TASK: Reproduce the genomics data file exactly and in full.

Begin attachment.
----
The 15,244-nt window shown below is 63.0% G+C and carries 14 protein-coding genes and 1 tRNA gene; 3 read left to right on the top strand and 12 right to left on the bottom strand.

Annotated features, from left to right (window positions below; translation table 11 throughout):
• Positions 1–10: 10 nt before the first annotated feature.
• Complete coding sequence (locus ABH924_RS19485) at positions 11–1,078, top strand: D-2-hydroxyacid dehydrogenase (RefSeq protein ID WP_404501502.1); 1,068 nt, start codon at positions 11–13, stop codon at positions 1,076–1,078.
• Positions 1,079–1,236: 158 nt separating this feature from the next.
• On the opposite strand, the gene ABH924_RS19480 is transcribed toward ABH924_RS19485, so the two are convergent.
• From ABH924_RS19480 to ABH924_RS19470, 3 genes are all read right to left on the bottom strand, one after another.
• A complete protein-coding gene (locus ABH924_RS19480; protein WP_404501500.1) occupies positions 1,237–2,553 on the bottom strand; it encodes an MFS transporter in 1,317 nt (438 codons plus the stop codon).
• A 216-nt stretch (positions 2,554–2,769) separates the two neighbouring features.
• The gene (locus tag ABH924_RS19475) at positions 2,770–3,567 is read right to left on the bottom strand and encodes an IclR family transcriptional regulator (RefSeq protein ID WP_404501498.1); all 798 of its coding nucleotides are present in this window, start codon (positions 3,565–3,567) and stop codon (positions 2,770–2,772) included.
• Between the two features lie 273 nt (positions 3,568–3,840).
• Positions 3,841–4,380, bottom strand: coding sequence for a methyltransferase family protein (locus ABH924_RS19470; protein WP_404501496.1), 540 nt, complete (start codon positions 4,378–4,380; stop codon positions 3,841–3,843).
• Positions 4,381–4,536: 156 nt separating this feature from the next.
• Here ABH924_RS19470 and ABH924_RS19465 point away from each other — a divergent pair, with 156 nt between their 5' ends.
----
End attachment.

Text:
The 15,244-nt window shown below is 63.0% G+C and carries 14 protein-coding genes and 1 tRNA gene; 3 read left to right on the top strand and 12 right to left on the bottom strand.

Annotated features, from left to right (window positions below; translation table 11 throughout):
• Positions 1–10: 10 nt before the first annotated feature.
• Complete coding sequence (locus ABH924_RS19485) at positions 11–1,078, top strand: D-2-hydroxyacid dehydrogenase (RefSeq protein ID WP_404501502.1); 1,068 nt, start codon at positions 11–13, stop codon at positions 1,076–1,078.
• Positions 1,079–1,236: 158 nt separating this feature from the next.
• On the opposite strand, the gene ABH924_RS19480 is transcribed toward ABH924_RS19485, so the two are convergent.
• From ABH924_RS19480 to ABH924_RS19470, 3 genes are all read right to left on the bottom strand, one after another.
• A complete protein-coding gene (locus ABH924_RS19480; protein WP_404501500.1) occupies positions 1,237–2,553 on the bottom strand; it encodes an MFS transporter in 1,317 nt (438 codons plus the stop codon).
• A 216-nt stretch (positions 2,554–2,769) separates the two neighbouring features.
• The gene (locus tag ABH924_RS19475) at positions 2,770–3,567 is read right to left on the bottom strand and encodes an IclR family transcriptional regulator (RefSeq protein ID WP_404501498.1); all 798 of its coding nucleotides are present in this window, start codon (positions 3,565–3,567) and stop codon (positions 2,770–2,772) included.
• Between the two features lie 273 nt (positions 3,568–3,840).
• Positions 3,841–4,380, bottom strand: coding sequence for a methyltransferase family protein (locus ABH924_RS19470; protein WP_404501496.1), 540 nt, complete (start codon positions 4,378–4,380; stop codon positions 3,841–3,843).
• Positions 4,381–4,536: 156 nt separating this feature from the next.
• Here ABH924_RS19470 and ABH924_RS19465 point away from each other — a divergent pair, with 156 nt between their 5' ends.